Times Finally Takes Bias Question Seriously - When Hillary Raises It
After years of denial, the Times is finally taking allegations of press bias seriously - at least when they're made by a Democrat, Hillary Clinton, who accuses the press of favoritism toward her primary candidate Barack Obama.
In the end, however, media reporter Jacques Steinberg made the dubious case that the press has not been soft on Barack Obama, the more liberal Democratic candidate (and the most liberal Senator, according to a recent National Journal ranking) in "On the Press Bus, Some Soul-Searching Over Accusations of Favoritism."
The Times itself has certainly shown favoritism toward Obama's campaign. A TimesWatch analysis of Times political stories since Thanksgiving found that of stories dealing significantly with Obama,70 were positive and only 16 were negative, a positive-negative ratio of over4-1. By contrast, Hillary Clinton was the subject of only38 positive and60 negative stories, a negative ratio of 3-2 (56 more political storiesfeaturing Hillarywere classified as neutral, as were 65 stories featuring Obama, with much overlap.)
On the bus ferrying a group of reporters to an appearance by Senator Barack Obama at Ohio State University on Wednesday, Lee Cowan, the NBC reporter assigned to the campaign, was asked the media question of the week: Had journalists like himself been going easier on Mr. Obama than his opponent for the Democratic nomination, Senator Hillary Rodham Clinton?
"I don't think that it's kind treatment versus unkind treatment," Mr. Cowan began, taking issue with the depiction of journalists fawning over Mr. Obama in a "Saturday Night Live" skit last Saturday, a characterization stoked nearly every day since by Mrs. Clinton and her aides.
And yet, Mr. Cowan then described several advantages that he saw Mr. Obama as having over his rival. "He hasn't been around as long, so there isn't as much to pick at," Mr. Cowan said. "He plays everything very cool. He's not as much of a lightning rod. His personality just doesn't seem to draw that kind of coverage."
"Even in the conversations we have as colleagues, there is a sense of trying especially hard not to drink the Kool-Aid," Mr. Cowan added. "It's so rapturous, everything around him. All these huge rallies."
As the two Democratic candidates shuttled between Ohio and Texas this week before Tuesday's potentially decisive nominating contests, questions over whether reporters were giving each candidate an equally fair shake were thrust into the center of the campaign itself. There were already indications that Mrs. Clinton and her surrogates were finding traction in casting the news media as a conflicted umpire, while also prompting some soul-searching among the reporters themselves.
At the same time, as Mr. Obama racked up a string of victories in recent weeks, Mrs. Clinton has begun appearing more frequently in the press section of her plane for on-the-record conversations. On Valentine's Day, she wandered back to call the girlfriends of several journalists, to apologize for keeping them on the campaign trail.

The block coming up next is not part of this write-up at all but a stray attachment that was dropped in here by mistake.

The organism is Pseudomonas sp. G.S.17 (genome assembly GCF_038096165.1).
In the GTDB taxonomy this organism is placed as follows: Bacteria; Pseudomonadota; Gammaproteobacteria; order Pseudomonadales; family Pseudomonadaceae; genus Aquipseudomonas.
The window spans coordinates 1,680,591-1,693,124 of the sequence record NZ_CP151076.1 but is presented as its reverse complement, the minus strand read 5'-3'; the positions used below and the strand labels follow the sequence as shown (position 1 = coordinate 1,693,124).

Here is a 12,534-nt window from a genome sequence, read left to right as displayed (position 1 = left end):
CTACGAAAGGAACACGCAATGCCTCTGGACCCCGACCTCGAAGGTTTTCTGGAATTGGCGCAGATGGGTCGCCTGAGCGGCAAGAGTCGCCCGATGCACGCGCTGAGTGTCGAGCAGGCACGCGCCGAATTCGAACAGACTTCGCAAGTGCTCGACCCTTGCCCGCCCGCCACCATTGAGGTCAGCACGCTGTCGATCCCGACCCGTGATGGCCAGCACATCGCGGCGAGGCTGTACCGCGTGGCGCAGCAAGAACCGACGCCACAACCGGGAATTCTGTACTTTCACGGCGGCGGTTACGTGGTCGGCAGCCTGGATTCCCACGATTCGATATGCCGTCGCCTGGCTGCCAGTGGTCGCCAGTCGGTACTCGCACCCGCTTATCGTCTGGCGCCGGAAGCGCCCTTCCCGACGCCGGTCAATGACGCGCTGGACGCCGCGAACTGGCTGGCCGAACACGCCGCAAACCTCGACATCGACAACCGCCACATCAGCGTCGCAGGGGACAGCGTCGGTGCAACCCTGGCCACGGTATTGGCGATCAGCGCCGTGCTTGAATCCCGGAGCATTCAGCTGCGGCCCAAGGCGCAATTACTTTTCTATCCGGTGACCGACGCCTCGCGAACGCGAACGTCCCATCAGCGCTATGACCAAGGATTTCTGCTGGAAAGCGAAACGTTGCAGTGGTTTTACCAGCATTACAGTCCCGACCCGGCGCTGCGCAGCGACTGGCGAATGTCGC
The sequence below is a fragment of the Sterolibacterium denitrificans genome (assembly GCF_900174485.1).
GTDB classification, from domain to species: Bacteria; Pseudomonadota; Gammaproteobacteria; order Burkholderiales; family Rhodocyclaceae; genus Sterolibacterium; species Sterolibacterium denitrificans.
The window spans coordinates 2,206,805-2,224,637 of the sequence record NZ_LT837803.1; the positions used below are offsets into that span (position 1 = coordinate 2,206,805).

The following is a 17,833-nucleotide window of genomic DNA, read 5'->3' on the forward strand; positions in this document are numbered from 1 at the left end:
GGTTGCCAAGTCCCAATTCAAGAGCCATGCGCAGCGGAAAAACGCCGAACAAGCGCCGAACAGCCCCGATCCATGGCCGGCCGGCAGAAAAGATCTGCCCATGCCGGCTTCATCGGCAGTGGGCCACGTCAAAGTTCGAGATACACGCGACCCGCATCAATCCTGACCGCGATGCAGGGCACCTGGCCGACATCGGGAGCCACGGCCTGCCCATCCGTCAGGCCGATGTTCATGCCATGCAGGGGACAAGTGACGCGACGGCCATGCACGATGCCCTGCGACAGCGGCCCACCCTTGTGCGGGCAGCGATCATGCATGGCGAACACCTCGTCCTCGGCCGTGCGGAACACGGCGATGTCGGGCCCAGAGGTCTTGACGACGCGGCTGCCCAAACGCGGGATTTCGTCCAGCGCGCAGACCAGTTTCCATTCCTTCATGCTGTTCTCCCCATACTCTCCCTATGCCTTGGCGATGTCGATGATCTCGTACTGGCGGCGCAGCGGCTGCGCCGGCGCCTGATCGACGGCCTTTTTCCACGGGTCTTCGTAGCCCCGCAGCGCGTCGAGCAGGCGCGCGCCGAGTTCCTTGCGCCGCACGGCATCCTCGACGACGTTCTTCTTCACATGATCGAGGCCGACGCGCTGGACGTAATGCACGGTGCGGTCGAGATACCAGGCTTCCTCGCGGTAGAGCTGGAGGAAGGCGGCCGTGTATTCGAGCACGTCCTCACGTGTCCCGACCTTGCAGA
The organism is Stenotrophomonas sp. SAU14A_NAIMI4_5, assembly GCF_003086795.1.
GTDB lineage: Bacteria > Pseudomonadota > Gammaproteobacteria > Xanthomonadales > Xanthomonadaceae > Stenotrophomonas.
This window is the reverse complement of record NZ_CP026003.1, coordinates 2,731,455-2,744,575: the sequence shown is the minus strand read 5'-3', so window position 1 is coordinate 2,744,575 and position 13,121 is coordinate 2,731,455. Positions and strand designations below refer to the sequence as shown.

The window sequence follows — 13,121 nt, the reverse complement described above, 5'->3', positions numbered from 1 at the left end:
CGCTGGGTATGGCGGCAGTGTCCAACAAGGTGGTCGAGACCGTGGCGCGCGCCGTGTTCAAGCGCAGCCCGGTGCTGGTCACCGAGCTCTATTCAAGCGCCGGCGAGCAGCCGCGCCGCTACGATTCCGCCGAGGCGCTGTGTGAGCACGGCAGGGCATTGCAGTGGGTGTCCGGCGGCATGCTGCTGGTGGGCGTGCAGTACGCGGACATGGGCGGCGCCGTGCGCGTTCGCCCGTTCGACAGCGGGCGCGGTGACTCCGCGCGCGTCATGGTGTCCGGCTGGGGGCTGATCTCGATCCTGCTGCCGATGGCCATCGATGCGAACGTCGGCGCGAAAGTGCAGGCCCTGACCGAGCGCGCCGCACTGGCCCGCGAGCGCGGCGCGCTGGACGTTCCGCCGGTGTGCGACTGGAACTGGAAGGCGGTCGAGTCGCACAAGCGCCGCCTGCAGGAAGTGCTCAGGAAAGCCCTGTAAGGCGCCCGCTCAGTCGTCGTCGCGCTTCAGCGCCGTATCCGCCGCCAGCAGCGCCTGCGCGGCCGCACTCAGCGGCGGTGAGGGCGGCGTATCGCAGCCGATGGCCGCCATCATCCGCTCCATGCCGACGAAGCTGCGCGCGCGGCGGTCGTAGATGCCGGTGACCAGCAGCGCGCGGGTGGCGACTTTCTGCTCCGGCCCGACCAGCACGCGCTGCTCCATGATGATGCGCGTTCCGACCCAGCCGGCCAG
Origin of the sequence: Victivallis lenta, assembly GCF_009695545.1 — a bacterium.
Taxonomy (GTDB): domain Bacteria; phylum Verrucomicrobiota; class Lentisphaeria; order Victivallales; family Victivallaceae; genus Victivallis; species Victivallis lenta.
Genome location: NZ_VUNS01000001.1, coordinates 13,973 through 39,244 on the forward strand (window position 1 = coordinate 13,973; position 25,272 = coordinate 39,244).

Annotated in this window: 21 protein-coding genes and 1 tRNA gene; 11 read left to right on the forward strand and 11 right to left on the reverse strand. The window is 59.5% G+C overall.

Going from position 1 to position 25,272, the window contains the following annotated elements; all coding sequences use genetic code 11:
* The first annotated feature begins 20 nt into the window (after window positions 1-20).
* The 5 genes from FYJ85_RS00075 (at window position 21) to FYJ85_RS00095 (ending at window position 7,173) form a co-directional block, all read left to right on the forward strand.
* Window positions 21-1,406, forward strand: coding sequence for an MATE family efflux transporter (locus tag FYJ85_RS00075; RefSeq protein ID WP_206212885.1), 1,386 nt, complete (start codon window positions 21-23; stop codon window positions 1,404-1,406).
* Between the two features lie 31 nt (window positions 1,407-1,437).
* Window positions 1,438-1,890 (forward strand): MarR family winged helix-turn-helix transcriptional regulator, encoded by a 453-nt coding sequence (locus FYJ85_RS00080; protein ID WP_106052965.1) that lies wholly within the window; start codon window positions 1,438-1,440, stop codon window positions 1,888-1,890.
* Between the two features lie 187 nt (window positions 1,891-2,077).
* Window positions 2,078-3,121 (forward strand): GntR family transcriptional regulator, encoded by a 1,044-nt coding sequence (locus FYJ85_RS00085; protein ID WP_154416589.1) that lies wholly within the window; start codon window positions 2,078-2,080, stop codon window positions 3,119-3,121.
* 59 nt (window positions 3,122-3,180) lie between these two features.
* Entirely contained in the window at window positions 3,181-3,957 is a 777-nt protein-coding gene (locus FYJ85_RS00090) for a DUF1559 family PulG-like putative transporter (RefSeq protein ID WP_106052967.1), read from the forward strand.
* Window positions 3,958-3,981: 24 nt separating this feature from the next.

But to some reporters, those attempts at making nice have come late.
"Part of it is her campaign's fault," Andrea Mitchell, the longtime NBC political correspondent, said backstage at the MSNBC debate in Cleveland in Tuesday. "They started with this notion of inevitability. And they were very arrogant."
Others marshaled clippings indicating that Mr. Obama had been subject to more serious scrutiny than the Clintons would acknowledge. These include articles from Ms. Sweet of The Sun-Times examining Mr. Obama's flights on corporate jets early in his Senate career and the literary license he took on his first memoir. They also noted articles in the Chicago papers (as well as in The Times, and others) about Mr. Obama's relationship with Antoin Rezko, a former fund-raiser soon to be tried on federal charges of fraud and influence peddling.
Which is not to say that there is not much more scouring to be done.
"The number of questions that we don't know the answers to about the relationship between Mr. Rezko and Mr. Obama is staggering," Howard Wolfson, a top aide to Mrs. Clinton, said on a conference call with reporters on Friday.
Still, others have noted that with the exception of a mention by Mr. Russert in Tuesday's debate, Mrs. Clinton has largely escaped serious journalistic vetting over matters like when or whether her campaign will release her tax returns or her calendar from her years as first lady, or detail the origins of the $5 million she has contributed to her own campaign.
Jonathan Alter, the veteran Newsweek columnist who traveled with the Obama campaign to Dallas on Wednesday, said that the attempt by the Clinton camp to weigh various stories represented a kind of "silly, even-Steven-itis."
"People got it into their head that if you say something good about a candidate, you have to say something bad about him, and if you don't, that's not fair," Mr. Alter said. "What the Clinton partisans wanted was for us to create a phony balance that was at odds with what our eyes were telling us. That's not the job of a journalist."
What Steinberg didn't mention was that Alter called for Clinton to withdraw from the race in the latest edition of Newsweek (the online headline to Alter's piece, "Hillary Should Get Out Now," is not loaded with ambiguity), suggesting he has his own personal favorite in the race.